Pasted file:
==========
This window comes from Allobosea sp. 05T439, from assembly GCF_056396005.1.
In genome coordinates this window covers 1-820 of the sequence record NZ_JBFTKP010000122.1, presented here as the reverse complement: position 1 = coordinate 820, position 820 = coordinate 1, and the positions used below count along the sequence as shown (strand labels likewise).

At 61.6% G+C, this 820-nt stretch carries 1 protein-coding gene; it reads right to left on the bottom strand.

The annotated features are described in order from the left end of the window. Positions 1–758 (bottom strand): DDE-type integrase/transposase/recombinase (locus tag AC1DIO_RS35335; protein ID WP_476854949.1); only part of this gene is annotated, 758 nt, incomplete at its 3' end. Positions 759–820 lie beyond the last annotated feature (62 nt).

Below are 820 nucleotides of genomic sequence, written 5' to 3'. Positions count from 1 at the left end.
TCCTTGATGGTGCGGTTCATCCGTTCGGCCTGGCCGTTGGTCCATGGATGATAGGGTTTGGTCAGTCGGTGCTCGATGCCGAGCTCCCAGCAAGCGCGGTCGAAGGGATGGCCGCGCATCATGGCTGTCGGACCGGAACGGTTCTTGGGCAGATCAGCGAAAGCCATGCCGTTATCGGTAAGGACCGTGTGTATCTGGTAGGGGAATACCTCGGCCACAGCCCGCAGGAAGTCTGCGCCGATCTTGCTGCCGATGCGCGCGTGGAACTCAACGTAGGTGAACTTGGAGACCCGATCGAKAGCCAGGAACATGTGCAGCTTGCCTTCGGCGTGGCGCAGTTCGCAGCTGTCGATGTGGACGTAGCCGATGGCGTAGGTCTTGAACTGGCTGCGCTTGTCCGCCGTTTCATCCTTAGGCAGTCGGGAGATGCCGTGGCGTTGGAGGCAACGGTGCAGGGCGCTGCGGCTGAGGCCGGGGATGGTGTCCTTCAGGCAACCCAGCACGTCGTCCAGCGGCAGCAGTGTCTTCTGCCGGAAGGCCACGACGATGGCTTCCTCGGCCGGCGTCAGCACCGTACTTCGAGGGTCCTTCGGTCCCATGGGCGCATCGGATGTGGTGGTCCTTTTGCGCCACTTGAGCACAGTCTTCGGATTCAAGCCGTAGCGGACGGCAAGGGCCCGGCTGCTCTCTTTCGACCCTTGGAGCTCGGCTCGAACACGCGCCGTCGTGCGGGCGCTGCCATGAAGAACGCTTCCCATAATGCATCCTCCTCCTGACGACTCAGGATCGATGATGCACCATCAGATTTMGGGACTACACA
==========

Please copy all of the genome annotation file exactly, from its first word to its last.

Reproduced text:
This window comes from Allobosea sp. 05T439, from assembly GCF_056396005.1.
In genome coordinates this window covers 1-820 of the sequence record NZ_JBFTKP010000122.1, presented here as the reverse complement: position 1 = coordinate 820, position 820 = coordinate 1, and the positions used below count along the sequence as shown (strand labels likewise).

At 61.6% G+C, this 820-nt stretch carries 1 protein-coding gene; it reads right to left on the bottom strand.

The annotated features are described in order from the left end of the window. Positions 1–758 (bottom strand): DDE-type integrase/transposase/recombinase (locus tag AC1DIO_RS35335; protein ID WP_476854949.1); only part of this gene is annotated, 758 nt, incomplete at its 3' end. Positions 759–820 lie beyond the last annotated feature (62 nt).

Below are 820 nucleotides of genomic sequence, written 5' to 3'. Positions count from 1 at the left end.
TCCTTGATGGTGCGGTTCATCCGTTCGGCCTGGCCGTTGGTCCATGGATGATAGGGTTTGGTCAGTCGGTGCTCGATGCCGAGCTCCCAGCAAGCGCGGTCGAAGGGATGGCCGCGCATCATGGCTGTCGGACCGGAACGGTTCTTGGGCAGATCAGCGAAAGCCATGCCGTTATCGGTAAGGACCGTGTGTATCTGGTAGGGGAATACCTCGGCCACAGCCCGCAGGAAGTCTGCGCCGATCTTGCTGCCGATGCGCGCGTGGAACTCAACGTAGGTGAACTTGGAGACCCGATCGAKAGCCAGGAACATGTGCAGCTTGCCTTCGGCGTGGCGCAGTTCGCAGCTGTCGATGTGGACGTAGCCGATGGCGTAGGTCTTGAACTGGCTGCGCTTGTCCGCCGTTTCATCCTTAGGCAGTCGGGAGATGCCGTGGCGTTGGAGGCAACGGTGCAGGGCGCTGCGGCTGAGGCCGGGGATGGTGTCCTTCAGGCAACCCAGCACGTCGTCCAGCGGCAGCAGTGTCTTCTGCCGGAAGGCCACGACGATGGCTTCCTCGGCCGGCGTCAGCACCGTACTTCGAGGGTCCTTCGGTCCCATGGGCGCATCGGATGTGGTGGTCCTTTTGCGCCACTTGAGCACAGTCTTCGGATTCAAGCCGTAGCGGACGGCAAGGGCCCGGCTGCTCTCTTTCGACCCTTGGAGCTCGGCTCGAACACGCGCCGTCGTGCGGGCGCTGCCATGAAGAACGCTTCCCATAATGCATCCTCCTCCTGACGACTCAGGATCGATGATGCACCATCAGATTTMGGGACTACACA